Another way to challenge our mental models to improve decision-making is more playful. This involves counterfactual and counter-causal approaches to challenge established ways of thinking.

Counterfactual challenges represent a serious attempt to ask and comprehensively answer “what if?” questions that do not rely on current understandings, available facts, and the conclusions already accepted. An example would be to pose the question: “What if the UK leaves the EU tomorrow?”

The more outlandish such questions initially appear, the more robust they will challenge our established individual and shared mental models.

A similar approach involves “flipping” the direction of assumed causal relationships. If we all accept that overeating causes obesity, what if we “flip” this cause-effect link and consider how obesity may cause overeating? The resulting explanations may not be correct but creating and considering them will always deepen our understanding and helps to surface hidden assumptions that root us in obsolete mental models.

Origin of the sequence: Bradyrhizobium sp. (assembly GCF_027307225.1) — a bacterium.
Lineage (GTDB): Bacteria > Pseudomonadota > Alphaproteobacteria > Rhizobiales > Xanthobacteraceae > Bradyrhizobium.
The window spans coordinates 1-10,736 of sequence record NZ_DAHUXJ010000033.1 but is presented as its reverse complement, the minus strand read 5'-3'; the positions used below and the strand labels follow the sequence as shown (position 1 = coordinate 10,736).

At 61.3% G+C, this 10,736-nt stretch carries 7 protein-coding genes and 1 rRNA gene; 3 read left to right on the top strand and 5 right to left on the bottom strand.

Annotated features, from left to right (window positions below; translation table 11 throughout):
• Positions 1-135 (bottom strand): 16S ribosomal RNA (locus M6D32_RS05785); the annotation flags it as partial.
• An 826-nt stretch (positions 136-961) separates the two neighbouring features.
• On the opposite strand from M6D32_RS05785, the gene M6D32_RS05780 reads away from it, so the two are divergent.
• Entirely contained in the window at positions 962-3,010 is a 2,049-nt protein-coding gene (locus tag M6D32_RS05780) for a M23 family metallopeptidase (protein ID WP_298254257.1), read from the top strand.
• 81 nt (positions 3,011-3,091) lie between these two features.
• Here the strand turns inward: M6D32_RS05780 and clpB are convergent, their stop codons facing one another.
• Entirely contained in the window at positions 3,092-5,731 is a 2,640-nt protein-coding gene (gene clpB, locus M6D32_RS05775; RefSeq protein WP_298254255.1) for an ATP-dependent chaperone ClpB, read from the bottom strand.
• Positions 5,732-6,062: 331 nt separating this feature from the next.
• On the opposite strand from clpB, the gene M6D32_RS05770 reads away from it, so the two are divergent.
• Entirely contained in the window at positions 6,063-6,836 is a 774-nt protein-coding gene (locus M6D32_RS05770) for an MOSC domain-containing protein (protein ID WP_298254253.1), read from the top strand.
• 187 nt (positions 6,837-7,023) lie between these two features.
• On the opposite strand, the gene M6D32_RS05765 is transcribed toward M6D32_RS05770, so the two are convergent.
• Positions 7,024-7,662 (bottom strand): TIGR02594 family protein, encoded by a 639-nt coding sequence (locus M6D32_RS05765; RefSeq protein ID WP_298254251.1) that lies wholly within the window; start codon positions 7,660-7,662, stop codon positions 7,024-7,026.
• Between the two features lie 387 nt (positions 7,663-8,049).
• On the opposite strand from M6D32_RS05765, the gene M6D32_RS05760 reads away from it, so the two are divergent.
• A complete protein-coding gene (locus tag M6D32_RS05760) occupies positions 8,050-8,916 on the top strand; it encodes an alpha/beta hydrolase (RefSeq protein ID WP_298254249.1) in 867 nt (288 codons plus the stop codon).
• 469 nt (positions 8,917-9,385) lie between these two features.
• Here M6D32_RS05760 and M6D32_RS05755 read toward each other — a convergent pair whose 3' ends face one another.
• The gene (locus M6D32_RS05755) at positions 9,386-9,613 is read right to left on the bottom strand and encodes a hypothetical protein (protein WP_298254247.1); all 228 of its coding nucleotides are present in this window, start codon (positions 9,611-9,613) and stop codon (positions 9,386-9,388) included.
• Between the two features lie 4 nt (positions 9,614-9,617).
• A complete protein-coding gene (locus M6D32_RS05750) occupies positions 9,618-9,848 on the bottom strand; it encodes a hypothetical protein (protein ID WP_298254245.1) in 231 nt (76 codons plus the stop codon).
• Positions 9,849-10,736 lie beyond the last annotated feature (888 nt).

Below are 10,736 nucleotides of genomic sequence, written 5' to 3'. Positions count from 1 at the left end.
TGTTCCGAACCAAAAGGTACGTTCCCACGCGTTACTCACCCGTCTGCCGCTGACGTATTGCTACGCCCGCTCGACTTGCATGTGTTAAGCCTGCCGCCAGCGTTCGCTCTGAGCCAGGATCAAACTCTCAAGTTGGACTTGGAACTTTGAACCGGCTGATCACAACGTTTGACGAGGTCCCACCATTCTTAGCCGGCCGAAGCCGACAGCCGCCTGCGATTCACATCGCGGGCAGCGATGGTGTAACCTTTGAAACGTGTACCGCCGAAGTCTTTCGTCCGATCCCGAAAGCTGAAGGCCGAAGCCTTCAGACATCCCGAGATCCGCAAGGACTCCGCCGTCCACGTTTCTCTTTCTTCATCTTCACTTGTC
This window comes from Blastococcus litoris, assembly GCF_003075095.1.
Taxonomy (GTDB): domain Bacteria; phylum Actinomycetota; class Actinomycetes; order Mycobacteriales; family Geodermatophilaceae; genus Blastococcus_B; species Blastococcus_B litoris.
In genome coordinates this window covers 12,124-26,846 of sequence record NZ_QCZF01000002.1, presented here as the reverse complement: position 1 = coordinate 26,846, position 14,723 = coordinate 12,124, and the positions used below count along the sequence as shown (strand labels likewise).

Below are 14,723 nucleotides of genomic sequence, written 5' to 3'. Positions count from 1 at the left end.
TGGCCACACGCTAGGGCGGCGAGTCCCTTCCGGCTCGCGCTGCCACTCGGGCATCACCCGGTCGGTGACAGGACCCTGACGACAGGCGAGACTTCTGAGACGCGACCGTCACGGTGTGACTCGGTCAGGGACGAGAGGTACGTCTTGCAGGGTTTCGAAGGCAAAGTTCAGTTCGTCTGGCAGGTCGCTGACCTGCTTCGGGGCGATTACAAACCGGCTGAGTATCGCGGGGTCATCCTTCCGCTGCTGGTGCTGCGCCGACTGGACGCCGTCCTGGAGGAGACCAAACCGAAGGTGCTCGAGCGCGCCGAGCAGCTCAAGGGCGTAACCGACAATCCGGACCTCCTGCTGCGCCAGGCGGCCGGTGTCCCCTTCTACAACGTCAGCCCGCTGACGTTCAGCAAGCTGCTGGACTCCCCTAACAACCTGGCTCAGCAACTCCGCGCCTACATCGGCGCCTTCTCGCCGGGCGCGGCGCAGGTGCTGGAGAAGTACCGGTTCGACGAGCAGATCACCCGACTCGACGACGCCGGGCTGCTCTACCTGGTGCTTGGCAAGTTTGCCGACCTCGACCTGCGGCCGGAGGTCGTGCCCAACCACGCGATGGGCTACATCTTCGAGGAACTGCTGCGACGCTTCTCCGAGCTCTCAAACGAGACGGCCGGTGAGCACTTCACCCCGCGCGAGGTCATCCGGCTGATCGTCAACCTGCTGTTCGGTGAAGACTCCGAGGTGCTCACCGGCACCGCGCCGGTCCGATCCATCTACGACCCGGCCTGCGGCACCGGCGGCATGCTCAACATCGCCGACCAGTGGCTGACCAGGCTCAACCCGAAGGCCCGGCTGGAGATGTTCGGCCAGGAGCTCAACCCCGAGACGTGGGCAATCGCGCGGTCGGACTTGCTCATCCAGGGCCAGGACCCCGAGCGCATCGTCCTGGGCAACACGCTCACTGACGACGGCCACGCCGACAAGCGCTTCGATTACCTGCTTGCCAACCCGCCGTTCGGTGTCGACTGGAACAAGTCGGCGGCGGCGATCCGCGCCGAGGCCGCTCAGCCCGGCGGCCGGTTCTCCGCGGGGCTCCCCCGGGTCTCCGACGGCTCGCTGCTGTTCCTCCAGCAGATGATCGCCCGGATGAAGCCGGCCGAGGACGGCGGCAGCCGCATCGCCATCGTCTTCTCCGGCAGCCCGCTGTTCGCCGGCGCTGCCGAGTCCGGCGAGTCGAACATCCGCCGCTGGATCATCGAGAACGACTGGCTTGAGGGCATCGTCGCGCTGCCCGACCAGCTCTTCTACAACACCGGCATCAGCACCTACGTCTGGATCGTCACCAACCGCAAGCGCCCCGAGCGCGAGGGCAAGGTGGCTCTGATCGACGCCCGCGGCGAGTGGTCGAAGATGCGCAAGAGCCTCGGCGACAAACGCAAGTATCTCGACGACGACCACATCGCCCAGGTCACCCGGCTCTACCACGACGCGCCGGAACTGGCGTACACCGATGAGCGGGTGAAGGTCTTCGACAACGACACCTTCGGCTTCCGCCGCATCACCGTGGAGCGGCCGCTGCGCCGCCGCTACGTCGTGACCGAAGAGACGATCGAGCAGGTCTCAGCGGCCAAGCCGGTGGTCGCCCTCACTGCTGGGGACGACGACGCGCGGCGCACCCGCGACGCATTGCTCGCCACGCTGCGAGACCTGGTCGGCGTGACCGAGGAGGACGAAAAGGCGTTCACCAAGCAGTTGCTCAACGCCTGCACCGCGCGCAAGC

Strong reactions

Both within ourselves and in groups, and especially in the workplace, it is useful to be attuned to special sensitivities or strong reactions to counterfactual and counter-causal challenges. These offer useful pointers to assumptions that, while difficult to challenge, may benefit from additional scrutiny.

Such reactions do not emerge when we trust the facts. They arise when we implicitly base our arguments on objectively unsupported or ideologically motivated assumptions.

These strategies can add value, but none of them provides a comprehensive solution to the difficulty of making decisions in a complex and changing world.

Our mental models need updating, and our blind spots, biases, implicit preferences and aversion for uncertainty stand in the way.

The more actively we embrace these change- and learning-oriented approaches the more we enable our own adaptation to the complex and constantly transforming world we operate in.

Dr Martin Fellenz is associate professor in organisational behaviour at Trinity Business School, Trinity College Dublin

Previously published in The Irish Times.